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North to the apricots

The escape stories of Sergeant Bruce Crowley DCM: New Zealand prisoner of war in Greece & Germany 1941–1943, as told to Julia Millen

Bruce Crawley as told to Julia Millen


Out of print


Sergeant Bruce Crowley, A section 4RMT of the NZ Army Service Corps, was the first New Zealand POW to make a successful escape from Germany back to Britain in World War II. Captured during the Allied withdrawal from Greece in April 1941, en route to a German POW camp he jumped from the train and for several months lived among Greek villagers. Re-captured he was sent to the infamous Stalag VIIIB in southeastern Europe.

In July 1943 Crowley scaled a wall and escaped from a working party at Breslau. Disguised as a civilian he made his way by train to a Baltic port where he planned to stowaway on a ship to Sweden.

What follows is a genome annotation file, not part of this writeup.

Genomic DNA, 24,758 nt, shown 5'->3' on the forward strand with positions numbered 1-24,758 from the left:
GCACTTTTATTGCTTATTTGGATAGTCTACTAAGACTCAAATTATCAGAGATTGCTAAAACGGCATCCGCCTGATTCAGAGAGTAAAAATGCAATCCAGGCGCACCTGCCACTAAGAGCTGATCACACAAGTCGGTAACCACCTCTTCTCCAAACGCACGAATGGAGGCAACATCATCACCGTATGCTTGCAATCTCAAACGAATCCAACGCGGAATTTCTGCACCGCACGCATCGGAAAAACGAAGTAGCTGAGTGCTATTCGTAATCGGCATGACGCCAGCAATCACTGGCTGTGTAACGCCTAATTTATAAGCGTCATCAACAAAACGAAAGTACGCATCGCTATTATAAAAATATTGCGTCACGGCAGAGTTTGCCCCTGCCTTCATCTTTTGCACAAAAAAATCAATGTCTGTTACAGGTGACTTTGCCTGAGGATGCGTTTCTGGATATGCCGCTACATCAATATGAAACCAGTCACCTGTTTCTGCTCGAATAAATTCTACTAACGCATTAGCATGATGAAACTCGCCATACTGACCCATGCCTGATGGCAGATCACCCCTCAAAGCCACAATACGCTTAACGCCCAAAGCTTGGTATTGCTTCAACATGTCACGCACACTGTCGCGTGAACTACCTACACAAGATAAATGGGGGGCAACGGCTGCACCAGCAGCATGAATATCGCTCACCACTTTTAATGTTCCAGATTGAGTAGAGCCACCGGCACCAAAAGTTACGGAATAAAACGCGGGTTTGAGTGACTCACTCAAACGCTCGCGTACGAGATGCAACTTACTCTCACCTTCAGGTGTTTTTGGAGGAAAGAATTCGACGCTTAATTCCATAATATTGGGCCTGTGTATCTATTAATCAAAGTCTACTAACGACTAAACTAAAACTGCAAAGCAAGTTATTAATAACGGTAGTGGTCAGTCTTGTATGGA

Read about Bruce Crowley’s remarkable escapades on the run from the Germans in this new book recorded by the old soldier himself.

Julia was interviewed about the book on Radio NZ's Summer Nights on Monday 14 January 2013

Read a review in NZ Army News

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Readers’ comments

"I have just read your book North to the Apricots... and I had to contact you to say how much I enjoyed it. My father was taken prisoner in Greece. He always talked about what a hell hole Salonika was, but that's all. Your story answered many questions. He never talked about the cold, but certainly the lack of food. He ended up at Stalag 18a in Austria. This year we are visiting the farm that dad worked on for 18 months. The family are looking forward to our visit. The records are still in existence detailing where our soldiers worked. Thank you again for your book, it was very, very good... Many thanks.

~ Ross Newland, Napier

About the author

Bruce Crawley as told to Julia Millen